On Friday May 16, Friends of the Earth’s fact-finding RET Review Road Trip visited Victoria’s leading solar suburbs—Hoppers Crossing, Werribee and Point Cook.
What did we find? In a nutshell: The suburbs get it. Solar is viewed as an indispensible new technology that is cutting power bills.
The Renewable Energy Target and other state-based incentives have helped homeowners in Hoppers Crossing, Werribee and Point Cook install a 8,052 solar photovoltaic systems and 14,213 solar hot water systems on their roofs.
One such homeowner is Coralee Klement, a retiree and Werribee resident. Coralee’s 8.3kW solar energy system has made the suburban home clean energy power station. It currently covers all of her energy bills, except for a small gas bill in winter.
“We couldn’t afford not to do it,” Carolee told us. “Electricity bills were getting too expensive. Even in winter we’re in credit with the energy company.”
“We went solar as an investment,” explains Ms Klement. “My super was getting a limited return and dwindling because of fees. The solar system has delivered a good return on investment as well as the environmental benefit to the community.”
The rooftop solar revolution has seen Australians install a massive 3.2 gigawatts of solar power spread over 1.3 millions homes. More than 3 million people now live in a home that generates clean electricity. If you’re looking for a metric for public support for the Renewable Energy target, this is it.
The solar suburbs have set their sights high. They have ambitions beyond intermittent generation. Solar homeowners like Carolee see the credit on their power bill and want to use it to save money on transport fuel costs.
“Once battery storage is available we’d voluntarily take ourselves off grid,” said Carolee. “We’d like to get an electric car one day to do away with the petrol costs.”
It’s this ambition that governments ignore at their peril.
Last year, West Australia’s solar citizens starred down the Barnett government over cuts to the feed-in tariff. The collective power of the state’s solar citizens resulted in a dramatic policy backflip within just 48 hours. “We got it wrong, we’re sorry, we reversed it back to where we were,” Premier Colin Barnettconceded, reversing his government’s decision to cut the tariff from $0.40 to $0.20 cents per kilowatt hour.
Similarly, a weakened Renewable Energy Target will hurt Australia’s solar homeowners and those who aspire to join them. According to the Australian Solar Council, there are 3 million Australians who want solar in the next five years.
Once the Warburton review is completed – which based on all indications to date is biased towards fossil fuel interests – the Abbott government will have to decide whether to act on its recommendations. Will the Abbott government risk ticking off Australia’s solar citizens or will it heed the lesson of West Australia?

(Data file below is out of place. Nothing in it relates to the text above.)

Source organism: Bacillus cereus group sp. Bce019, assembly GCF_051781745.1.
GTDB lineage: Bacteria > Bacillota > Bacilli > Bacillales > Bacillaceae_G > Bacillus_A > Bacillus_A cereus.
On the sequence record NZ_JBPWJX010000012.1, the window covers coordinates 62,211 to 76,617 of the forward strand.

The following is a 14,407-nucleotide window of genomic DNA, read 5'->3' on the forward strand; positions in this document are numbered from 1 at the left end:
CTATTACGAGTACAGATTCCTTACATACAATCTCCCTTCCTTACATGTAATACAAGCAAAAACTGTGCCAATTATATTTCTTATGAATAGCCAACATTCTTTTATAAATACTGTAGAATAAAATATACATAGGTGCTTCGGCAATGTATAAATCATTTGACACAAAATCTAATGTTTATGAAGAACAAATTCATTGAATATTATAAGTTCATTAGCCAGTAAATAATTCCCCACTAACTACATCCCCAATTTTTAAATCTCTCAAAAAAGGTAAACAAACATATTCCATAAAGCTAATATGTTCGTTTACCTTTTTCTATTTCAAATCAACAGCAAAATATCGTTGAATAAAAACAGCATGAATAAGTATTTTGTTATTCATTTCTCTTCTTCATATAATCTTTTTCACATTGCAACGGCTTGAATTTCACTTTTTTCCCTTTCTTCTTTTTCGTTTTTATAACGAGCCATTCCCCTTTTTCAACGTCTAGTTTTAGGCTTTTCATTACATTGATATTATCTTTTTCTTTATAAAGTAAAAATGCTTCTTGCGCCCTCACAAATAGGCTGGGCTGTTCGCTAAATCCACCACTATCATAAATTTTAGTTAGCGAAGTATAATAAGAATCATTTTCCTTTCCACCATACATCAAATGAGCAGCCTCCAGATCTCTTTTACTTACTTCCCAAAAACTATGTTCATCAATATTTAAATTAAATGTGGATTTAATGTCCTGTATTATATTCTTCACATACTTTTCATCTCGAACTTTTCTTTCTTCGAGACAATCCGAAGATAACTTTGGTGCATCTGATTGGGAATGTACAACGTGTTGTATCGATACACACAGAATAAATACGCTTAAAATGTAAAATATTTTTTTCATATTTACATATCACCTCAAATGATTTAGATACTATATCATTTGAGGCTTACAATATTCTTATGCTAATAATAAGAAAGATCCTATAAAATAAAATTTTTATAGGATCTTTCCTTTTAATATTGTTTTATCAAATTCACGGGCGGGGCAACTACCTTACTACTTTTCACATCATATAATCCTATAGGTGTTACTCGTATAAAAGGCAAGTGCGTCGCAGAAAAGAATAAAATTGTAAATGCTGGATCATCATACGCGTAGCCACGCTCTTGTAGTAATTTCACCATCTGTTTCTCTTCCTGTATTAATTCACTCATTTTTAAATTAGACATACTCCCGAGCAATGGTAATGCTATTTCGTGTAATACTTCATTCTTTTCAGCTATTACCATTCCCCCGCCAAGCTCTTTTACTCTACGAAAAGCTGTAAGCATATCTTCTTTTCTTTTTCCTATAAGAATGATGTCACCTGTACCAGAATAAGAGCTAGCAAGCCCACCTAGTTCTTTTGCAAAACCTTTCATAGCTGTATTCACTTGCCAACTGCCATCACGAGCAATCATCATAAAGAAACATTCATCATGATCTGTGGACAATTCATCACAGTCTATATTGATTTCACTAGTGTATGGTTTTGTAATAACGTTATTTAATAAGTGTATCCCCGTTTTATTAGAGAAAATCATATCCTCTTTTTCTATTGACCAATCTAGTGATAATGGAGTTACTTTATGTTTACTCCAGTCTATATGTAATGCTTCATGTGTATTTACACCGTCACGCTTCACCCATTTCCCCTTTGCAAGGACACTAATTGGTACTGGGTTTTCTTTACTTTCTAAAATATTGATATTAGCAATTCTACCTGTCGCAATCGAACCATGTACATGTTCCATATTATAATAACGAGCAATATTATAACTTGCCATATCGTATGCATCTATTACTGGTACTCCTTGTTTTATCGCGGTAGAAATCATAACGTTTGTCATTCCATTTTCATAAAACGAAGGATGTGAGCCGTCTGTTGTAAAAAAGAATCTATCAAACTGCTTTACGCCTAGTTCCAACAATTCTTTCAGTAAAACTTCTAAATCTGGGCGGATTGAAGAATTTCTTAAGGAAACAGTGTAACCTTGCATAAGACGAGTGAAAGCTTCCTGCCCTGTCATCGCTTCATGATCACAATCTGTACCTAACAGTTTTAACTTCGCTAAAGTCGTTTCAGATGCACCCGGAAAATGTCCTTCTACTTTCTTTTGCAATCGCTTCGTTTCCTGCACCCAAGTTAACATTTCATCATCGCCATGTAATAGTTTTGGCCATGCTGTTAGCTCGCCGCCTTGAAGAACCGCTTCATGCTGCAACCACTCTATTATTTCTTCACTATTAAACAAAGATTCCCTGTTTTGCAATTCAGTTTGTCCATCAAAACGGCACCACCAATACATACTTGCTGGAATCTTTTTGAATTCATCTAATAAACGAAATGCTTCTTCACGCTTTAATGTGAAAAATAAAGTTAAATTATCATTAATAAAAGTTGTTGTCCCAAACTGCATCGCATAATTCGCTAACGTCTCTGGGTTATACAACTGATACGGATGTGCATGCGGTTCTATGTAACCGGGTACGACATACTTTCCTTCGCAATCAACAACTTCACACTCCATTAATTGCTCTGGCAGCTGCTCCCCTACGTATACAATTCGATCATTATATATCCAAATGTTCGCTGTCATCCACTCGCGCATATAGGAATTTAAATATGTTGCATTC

The fossil fuel industry has made up its mind—an easy decision when there aren’t political considerations to take into account. The incumbent fossil fuel generators are lobbying the Abbott government to wind back the Renewable Energy Target. They are taking aim at solar which is eating into their profit margins. AGL, for example, have argued for scrapping Federal support for solar in their submission to the Warburton Review.
Some within the party are advancing these interests. Liberal MP Angus Taylor has been lobbying to scrap the Renewable Energy Target within the party ranks. Last year, Angus Taylor circulated a report by Port Jackson Partners—a firm where he was a director—which mounts the case for immediately dumping the target.
Yet perhaps the Abbott government won’t risk the repercussions of attacking renewable energy.
In less than a year, the Abbott government has been criticised for overreach and putting ideology ahead of good policy.
Now, with the release of its maiden budget, the Abbott government appears out of touch with the views of Australians. The government has been punished in the polls—Labor are now the ahead on a two-party basis and opposition leader Bill Shorten is ahead as preferred Prime Minister.
Ticking off Australia’s solar citizens is the last thing the Abbott government needs after suffering a major collapse in public support.
Prime Minister Tony Abbott will soon face a choice: To back the fossil fuel industry’s faceless men or Australians who support solar.
The next stop on the RET Road Trip is the coastal town of Anglesea, where the coal mine and power plant operates in close proximity to homes. We’ll meet with residents who are sick of the pollution from the Alcoa-owned coal plant and are building a campaign to Shut It Down.
- Dick Warburton was invited to attend the 11-stop fact-finding mission to help inform his review of the renewable energy policy. Mr Warburton has refused our invitation. Yes 2 Renewables will meet Warburton review panel in Melbourne on Friday May 30.
Source: Yes 2 Renewables. Reproduced with permission.